Just in time to get us enthusiastic about the Winter Olympics, Rye Troop 2 joined in the Westchester Boy Scouts’ Klondike Derby January 27 at Ward Pound Ridge State Park.
By Chris Parker
Just in time to get us enthusiastic about the Winter Olympics, Rye Troop 2 joined in the Westchester Boy Scouts’ Klondike Derby January 27 at Ward Pound Ridge State Park. The Klondike is a Gold Rush-themed event in which troops from all over Westchester go sled racing. Each team races to six different skills stations, which varied from First Aid to Gully Crossing to Fire Building.
Troop 2 competitors, ages 9-15, left the Rye High parking lot before dawn to be at the park for 8 a.m. registration. So many scouts from Rye wanted to participate that we entered two teams. I chose eight younger Scouts, and led the “Bravo Patrol.” A fellow Life Scout was assigned to lead the “Alpha Patrol,” comprised of the remaining seven. Everyone helped assemble the sleds on site, and each sled carried all the necessary gear. At 10 a.m. sharp, the air-horn was sounded, and off we went!
We dashed to our first station. To earn points, a team must build a fire from scratch, under a block of ice suspended by a tripod. The fire has to melt the block of ice, revealing a small piece of gold inside. This may sound easy, but very few teams actually managed to melt the ice within the 10 minutes allotted. Neither Rye team struck gold, though we received 7 out of 10 for demonstrating Scout Spirit and for starting the fire itself.
Slightly discouraged, but under time pressure, we moved on to Station 2: First Aid. There, we received a rescue scenario we might come across in the wilderness. The “victim” of a plane crash needed to be rescued using an impromptu stretcher. To get full points, he had to be carried 100 meters to the “helicopter pickup” zone. We did everything well, using two bamboo poles and a camping tarp to make our stretcher, and everyone pitched in to carry him. “Bravo Patrol” secured a perfect 10/10.
We all felt Tomahawk Throwing might come in handy someday.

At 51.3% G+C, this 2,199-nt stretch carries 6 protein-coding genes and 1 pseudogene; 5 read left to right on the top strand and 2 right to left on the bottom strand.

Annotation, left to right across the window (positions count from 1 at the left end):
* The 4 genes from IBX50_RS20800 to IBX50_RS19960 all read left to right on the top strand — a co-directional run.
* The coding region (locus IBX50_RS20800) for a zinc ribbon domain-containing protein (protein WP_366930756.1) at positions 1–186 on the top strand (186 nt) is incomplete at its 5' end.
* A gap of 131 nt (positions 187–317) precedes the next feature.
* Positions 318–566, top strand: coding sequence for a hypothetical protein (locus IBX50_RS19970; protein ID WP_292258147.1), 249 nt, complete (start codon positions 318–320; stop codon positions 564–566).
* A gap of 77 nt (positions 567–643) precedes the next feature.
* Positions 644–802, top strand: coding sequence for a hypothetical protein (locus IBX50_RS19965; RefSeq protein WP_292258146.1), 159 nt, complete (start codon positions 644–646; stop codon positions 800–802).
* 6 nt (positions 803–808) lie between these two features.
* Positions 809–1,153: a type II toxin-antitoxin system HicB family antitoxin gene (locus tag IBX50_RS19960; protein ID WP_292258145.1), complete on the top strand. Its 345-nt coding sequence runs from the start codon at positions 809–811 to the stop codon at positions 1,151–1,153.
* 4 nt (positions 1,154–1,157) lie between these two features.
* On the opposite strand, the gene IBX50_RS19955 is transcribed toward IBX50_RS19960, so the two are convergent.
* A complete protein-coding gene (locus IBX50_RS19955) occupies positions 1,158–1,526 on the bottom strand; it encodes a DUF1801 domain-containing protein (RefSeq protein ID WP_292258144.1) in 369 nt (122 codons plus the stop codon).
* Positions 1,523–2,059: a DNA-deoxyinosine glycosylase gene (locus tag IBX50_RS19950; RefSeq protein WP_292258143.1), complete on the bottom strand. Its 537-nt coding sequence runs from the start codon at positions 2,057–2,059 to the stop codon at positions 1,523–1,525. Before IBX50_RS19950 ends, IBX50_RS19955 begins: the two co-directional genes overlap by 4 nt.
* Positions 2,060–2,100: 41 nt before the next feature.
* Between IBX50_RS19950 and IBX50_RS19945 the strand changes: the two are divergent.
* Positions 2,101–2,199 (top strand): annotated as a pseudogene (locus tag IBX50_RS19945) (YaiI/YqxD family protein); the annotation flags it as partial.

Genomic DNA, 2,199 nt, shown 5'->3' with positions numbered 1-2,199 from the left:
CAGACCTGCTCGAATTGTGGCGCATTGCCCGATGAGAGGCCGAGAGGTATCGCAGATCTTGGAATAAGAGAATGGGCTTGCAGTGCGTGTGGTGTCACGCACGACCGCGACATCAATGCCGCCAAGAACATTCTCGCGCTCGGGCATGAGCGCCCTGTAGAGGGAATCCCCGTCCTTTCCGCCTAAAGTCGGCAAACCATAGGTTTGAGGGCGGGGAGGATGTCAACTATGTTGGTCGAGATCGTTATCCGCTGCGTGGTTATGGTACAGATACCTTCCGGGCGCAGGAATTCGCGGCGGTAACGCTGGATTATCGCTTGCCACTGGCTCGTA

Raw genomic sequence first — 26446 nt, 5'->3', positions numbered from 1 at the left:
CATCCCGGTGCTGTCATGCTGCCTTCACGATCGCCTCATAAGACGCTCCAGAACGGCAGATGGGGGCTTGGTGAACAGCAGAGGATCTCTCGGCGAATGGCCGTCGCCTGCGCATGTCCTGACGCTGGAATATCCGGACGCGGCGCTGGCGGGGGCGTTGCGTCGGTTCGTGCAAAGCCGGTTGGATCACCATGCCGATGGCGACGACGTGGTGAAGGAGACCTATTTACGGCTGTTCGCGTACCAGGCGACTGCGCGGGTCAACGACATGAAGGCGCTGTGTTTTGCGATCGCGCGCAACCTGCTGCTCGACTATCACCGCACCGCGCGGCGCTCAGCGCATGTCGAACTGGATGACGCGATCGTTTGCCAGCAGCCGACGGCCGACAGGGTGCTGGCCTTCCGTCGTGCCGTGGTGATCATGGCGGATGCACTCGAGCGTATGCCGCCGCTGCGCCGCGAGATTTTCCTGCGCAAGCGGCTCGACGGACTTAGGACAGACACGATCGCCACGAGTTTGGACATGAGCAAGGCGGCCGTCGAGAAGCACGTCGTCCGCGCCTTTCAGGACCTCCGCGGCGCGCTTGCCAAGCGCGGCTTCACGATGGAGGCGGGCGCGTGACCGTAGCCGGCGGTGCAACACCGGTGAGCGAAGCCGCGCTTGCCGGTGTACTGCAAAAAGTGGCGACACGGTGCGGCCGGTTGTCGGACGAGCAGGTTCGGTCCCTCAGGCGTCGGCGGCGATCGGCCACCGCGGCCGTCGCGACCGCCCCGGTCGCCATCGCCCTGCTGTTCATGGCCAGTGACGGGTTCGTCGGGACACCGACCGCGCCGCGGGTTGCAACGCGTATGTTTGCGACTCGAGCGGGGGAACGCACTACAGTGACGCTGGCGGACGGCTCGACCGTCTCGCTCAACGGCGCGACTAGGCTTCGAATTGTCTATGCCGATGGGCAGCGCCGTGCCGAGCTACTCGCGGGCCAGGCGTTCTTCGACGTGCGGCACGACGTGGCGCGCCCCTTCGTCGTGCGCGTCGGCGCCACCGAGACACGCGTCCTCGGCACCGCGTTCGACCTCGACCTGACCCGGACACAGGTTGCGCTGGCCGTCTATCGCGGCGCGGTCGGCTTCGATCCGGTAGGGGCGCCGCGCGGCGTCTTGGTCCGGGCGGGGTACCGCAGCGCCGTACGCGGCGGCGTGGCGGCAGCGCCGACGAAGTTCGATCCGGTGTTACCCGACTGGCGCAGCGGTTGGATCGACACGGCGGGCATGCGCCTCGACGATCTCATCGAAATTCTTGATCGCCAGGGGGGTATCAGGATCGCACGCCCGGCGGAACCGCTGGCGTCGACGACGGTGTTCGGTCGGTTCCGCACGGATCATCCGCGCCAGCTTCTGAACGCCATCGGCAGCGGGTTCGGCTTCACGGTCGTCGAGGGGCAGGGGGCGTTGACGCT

From there, we moved to Shelter Building. Our task was to identify a spot within the assigned woody area where we could construct a shelter, using only what we could find, and the tools we had on our sled. My group found a very large rock, and draped a tarp over the top stretching to the ground. Using rope we brought, we stabilized our shelter by lashing it to near-by trees. Our shelter earned us another 10/10.
After a quick, packed-lunch, we trudged on to Orienteering. It was a really well laid-out course. We had a great time searching for the flags, taking bearings, and counting out our paces. We earned an 8/10 for that station.
Right across the way was Gully Crossing. The task was to get three heavy backpacks across a frozen river. We measured how wide the river was, identified a nearby tree, and measured its height as well. With these two figures, our older Scouts calculated the hypotenuse to find the exact length of rope we needed. We discovered a way to get to the other side of the gully and tied the other end of our rope there. Three scouts had to volunteer backpacks to use. The good news is: All three ended up on the other side, high and dry. Another 10/10!
At the final station we had to demonstrate a skill with great relevance to the daily life of a modern Scout: Tomahawk Throwing. For better or worse, another 8/10 for my group! Although few of us were able to make the tomahawk stick in the target (more difficult than it may sound), we all feel sure that the skill will come in handy someday.
Neither of Rye Troop 2’s teams won the overall competition, but everyone there had a fantastic time, if a few cold fingers. I can honestly say that I can’t wait until next year’s Klondike Derby.
— Photos by Jose Antonio Latorre